PAL, Emirates battle (again) for Manila-Dubai rights
MANILA, Philippines - Legacy carriers Philippine Airlines (PAL) and Emirates are at odds over the rights to service the Manila-Dubai flights, one of the most lucrative routes.
PAL, now under the management of local diversified conglomerate San Miguel Corp., wants the government, through the Civil Aeronautics Board (CAB), to keep the existing 14-flights-a-week that each Manila and Dubai governments have agreed to mount.
Emirates, however, wants to increase the weekly flight frequencies to 21 by January 2013.
For years, the two airlines have been constantly battling each other over regulatory rights that the Philippine government awards to its local airlines.
At stake are flights and fares for overseas Filipino workers (OFW) bound for or coming from jobs in the Middle East, of which Dubai is a key destination.
Renting 'air rights'
PAL is currently the only local carrier granted by the Philippine government the right to fly the route.
However, PAL has not been flying its own planes for the route since 1998, but has been effectively renting its regulatory rights to Emirates via a "code-share agreement."
According to a letter of PAL executive Socorro Gonzaga to CAB, PAL is objecting to Emirates' request to increase the flight frequency since the requested 21-a-week exceeds the existing 14-a-week specified in the air service agreement between the Philippines and the United Arab Emirates.
"We believe that it would be difficult, perhaps impossible for Philippine carriers to viably sustain our own operations over the long term in the face of such a commanding undue advantage on the part of our top competitor," Gonzaga wrote.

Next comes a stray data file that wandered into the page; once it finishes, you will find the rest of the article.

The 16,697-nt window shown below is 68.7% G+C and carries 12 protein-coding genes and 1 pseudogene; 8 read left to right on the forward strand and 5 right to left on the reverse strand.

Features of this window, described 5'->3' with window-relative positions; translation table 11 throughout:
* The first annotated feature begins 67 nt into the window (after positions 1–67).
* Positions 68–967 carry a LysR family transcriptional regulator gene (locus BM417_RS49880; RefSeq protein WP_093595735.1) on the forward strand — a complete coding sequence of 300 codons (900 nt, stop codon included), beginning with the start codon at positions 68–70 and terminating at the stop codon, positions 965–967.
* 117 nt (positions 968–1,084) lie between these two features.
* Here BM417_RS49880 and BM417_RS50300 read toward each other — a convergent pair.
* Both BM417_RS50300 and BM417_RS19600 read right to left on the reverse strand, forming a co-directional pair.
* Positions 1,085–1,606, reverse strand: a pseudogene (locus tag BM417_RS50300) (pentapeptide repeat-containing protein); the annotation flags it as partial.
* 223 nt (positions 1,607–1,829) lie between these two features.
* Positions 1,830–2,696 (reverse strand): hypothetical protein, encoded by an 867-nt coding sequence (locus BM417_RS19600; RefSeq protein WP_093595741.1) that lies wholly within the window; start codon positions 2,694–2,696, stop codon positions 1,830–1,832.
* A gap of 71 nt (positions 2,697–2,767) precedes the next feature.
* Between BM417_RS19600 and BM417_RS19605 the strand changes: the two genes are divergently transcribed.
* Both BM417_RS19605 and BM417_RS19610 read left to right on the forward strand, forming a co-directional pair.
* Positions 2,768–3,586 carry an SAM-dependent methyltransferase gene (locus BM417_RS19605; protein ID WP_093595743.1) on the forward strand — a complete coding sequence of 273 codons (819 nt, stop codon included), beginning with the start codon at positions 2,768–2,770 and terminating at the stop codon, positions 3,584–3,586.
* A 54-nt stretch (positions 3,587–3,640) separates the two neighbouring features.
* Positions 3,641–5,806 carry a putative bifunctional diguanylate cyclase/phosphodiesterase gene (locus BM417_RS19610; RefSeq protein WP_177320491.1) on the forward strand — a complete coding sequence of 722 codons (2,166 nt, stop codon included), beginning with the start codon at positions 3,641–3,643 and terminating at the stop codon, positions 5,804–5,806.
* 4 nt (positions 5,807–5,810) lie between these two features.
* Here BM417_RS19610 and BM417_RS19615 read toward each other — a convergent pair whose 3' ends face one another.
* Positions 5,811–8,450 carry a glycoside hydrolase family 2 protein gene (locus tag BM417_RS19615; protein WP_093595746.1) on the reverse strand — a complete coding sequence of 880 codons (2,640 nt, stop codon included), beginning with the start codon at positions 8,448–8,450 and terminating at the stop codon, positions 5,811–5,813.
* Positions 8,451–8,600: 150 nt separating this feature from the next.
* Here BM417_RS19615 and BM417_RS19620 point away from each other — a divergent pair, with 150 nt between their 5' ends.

She described Emirates' request as "market busting and corrosive, resulting in over-capacity that fosters ruinous competition."
PAL has been citing that the playing field for both is not even since Emirates is subsidized by its government while the local airline is on its own.
Increase flight frequencies
Gigie V. Baroa, Emirates' Philippine manager explained otherwise.
She wrote to CAB that the requested additional frequencies will not just benefit Emirates but the Philippine carriers as well.
She said there is "extra-ordinary size and growth of the market demand on the route," thus the capacity increase they are seeking is just meant to address this.
The Aquino government is seeking to liberalize aviation policies to hike tourism arrivals. A pocket open skies policy is in place allowing foreign airlines to operate as many flights as they want in 5 airports near tourism spots.
The open skies regime, however, does not include Manila, currently the gateway to the country, because the airport runway and the terminal facilities are already congested.
Competition among local airlines to cater to growing number of flying passengers has been stiff.
For particular routes between Manila and destinations in the UAE, budget airlines Cebu Pacific and Zest Airways area also planning to mount flights there in 2013.
PAL is also requesting the Canadian government for additional rights so it could mount more flights to both Vancouver and Toronto. - Rappler.com